Will Preoperative Anxiety Affect Outcomes after Total Knee Arthroplasty?
There has been a recent abundance of research focused on psychosocial factors. In quite a few cases, these factors may be predictive of outcomes.
What do you think? Do you think preoperative psychosocial factors affect outcomes after a total knee arthroplasty?
Over the last few years more attention has been given to psychosocial factors. We are really focusing on how depression, anxiety, catastrophizing, pain self-efficacy and social support affect outcomes of care. For individuals who have low back pain, the STarT back screening tool is used to stratify care. Social determinants of health are the new factors being analyzed to determine if they affect outcomes.
How much should you worry when patients coming to you have quite a few psychosocial factors when they see you post operatively after a total knee arthroplasty? The good news is that in the long term, these factors have little impact in the long term. In this study, only one psychosocial factor stood out as affecting the outcome 1 year after surgery. By year 5, there was no difference between patients.
As I think about this, it seems FOTO has again surpassed the norm. In 2017 FOTO improved the risk adjustment process to have more accurate predictions on the outcomes of care. The improvement lies in the fact that the FOTO Research Advisory Board worked at analyzing data to learn if various patient factors had the same level of affect on outcomes. As seen in this research study, anxiety was the only factor that had an impact 1 year post operatively. This means that the other factors analyzed would have no effect on outcomes. The other factors should not be considered risk adjustment factors for someone who just had a total knee arthroplasty. The FOTO Research Advisory Board is the first group that I am aware of that has individualized the risk adjustment process to include only the factors that affect the particular impairment.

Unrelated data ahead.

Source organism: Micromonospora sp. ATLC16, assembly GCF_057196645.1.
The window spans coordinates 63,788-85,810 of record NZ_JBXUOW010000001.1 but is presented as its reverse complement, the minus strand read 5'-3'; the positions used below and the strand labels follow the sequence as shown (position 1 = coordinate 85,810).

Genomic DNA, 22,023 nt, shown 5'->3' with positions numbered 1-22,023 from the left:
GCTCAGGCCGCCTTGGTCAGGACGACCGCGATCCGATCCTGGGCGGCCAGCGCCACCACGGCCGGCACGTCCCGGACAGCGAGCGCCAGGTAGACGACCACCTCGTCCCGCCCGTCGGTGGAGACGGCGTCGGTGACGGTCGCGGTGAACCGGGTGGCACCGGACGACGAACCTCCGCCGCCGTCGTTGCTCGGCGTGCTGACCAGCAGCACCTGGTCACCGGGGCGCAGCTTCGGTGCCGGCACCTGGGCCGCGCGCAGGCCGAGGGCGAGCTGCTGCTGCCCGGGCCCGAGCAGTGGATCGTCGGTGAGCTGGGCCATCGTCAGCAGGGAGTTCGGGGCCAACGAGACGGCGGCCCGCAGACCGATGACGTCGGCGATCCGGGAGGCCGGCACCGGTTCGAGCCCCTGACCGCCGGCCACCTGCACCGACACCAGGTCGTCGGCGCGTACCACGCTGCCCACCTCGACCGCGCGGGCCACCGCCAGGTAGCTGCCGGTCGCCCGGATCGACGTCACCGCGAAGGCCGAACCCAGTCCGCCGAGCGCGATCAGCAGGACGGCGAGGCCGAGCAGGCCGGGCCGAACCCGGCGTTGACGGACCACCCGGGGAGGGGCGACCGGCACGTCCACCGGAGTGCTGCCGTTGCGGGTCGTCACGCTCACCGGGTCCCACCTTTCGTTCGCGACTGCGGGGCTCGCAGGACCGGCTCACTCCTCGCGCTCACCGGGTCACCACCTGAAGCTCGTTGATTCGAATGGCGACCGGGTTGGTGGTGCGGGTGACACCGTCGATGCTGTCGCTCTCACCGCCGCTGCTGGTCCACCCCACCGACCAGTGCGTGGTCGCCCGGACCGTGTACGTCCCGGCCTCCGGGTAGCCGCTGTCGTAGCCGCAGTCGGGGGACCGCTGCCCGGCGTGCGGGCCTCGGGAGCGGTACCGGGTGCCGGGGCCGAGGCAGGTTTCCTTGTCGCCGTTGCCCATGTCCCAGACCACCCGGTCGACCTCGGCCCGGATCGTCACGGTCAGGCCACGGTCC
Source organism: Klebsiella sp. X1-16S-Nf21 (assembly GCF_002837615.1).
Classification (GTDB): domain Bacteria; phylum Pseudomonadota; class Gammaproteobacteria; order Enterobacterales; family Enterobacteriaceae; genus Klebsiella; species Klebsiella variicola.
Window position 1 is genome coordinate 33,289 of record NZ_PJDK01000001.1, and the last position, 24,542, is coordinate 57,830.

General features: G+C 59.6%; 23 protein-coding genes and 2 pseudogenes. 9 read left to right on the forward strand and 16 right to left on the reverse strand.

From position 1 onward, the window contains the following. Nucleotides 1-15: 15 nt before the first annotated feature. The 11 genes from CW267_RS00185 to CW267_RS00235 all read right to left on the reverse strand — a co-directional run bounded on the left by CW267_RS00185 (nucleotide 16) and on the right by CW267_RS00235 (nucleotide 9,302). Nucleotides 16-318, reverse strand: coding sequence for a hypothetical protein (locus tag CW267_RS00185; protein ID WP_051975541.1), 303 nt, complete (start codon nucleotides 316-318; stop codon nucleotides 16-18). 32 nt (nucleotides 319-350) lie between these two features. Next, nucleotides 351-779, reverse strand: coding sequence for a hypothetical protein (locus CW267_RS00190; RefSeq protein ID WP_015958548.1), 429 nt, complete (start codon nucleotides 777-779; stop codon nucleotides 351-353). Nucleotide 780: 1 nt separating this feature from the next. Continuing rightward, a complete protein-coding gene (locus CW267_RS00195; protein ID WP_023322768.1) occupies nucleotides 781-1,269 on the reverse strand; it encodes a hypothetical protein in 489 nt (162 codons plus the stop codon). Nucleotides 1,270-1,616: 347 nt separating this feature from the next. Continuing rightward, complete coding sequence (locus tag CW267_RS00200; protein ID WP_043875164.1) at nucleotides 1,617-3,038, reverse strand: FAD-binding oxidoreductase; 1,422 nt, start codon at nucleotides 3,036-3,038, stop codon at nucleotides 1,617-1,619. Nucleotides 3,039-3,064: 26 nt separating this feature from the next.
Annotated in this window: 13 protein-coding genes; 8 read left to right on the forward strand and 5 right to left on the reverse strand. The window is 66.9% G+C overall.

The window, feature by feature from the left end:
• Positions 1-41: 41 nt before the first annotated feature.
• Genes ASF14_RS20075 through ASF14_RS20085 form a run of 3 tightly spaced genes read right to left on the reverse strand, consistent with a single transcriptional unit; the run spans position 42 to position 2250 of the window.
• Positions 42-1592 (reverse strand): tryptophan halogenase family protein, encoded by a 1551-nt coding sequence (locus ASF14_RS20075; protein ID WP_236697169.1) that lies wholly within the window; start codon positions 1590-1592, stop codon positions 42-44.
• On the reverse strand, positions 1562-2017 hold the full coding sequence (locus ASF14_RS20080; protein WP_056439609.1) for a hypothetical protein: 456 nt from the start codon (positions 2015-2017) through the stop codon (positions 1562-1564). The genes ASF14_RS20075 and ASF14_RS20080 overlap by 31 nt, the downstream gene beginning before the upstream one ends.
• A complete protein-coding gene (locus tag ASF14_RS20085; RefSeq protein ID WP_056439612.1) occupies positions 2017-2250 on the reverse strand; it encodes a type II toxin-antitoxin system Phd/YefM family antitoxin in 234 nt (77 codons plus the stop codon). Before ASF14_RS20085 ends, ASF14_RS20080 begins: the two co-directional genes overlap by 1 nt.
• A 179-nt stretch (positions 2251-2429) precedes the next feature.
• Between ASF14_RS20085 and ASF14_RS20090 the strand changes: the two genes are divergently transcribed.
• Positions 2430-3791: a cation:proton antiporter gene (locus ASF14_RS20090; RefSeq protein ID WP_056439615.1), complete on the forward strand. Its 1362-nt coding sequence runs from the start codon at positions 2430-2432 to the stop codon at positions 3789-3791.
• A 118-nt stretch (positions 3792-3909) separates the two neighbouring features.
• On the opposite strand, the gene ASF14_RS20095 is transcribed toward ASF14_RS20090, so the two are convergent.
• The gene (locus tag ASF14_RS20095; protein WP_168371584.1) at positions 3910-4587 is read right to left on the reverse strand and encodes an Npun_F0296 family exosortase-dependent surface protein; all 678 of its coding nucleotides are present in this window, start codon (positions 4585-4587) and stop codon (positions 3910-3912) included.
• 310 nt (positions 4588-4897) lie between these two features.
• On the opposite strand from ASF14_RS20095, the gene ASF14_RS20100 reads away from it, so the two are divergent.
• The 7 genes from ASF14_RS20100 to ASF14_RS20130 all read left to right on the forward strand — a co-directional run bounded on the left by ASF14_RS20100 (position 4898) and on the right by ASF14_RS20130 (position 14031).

Below you will find a quick view of the abstract.
Preoperative psychosocial risk factors for poor outcomes at 1 and 5 years after total knee replacement.
Background and purpose - Psychosocial factors are important risk factors for poor outcomes in the first year after total knee replacement (TKR), however their impact on long-term outcomes is unclear. We aimed to identify preoperative psychosocial risk factors for poor outcomes at 1 year and 5 years after TKR.
Patients and methods - 266 patients were recruited prior to TKR surgery. Knee pain and function were assessed preoperatively and at 1 and 5 years postoperative using the WOMAC Pain score, WOMAC Function score and American Knee Society Score (AKSS) Knee score. Preoperative depression, anxiety, catastrophizing, pain self-efficacy and social support were assessed. Statistical analyses involved multiple linear regression and mixed effect linear regression.
Results - Higher anxiety was a risk factor for worse pain at 1 year postoperative. No psychosocial factors were associated with any outcomes at 5 years postoperative. Analysis of change over time found that patients with higher pain self-efficacy had lower preoperative pain and experienced less improvement in pain up to 1 year postoperative. Higher pain self-efficacy was associated with less improvement in the AKSS up to 1 year postoperative but more improvement between 1 and 5 years postoperative.
Interpretation - Preoperative anxiety was found to influence pain at 1 year after TKR. However, none of the psychosocial variables were risk factors for a poor outcome at 5 years post-operative, suggesting that the negative effects of anxiety on outcome do not persist in the longer-term.
Acta Orthop.2017 Oct;88(5):530-536. doi: 10.1080/17453674.2017.1334180. Epub 2017 May 31.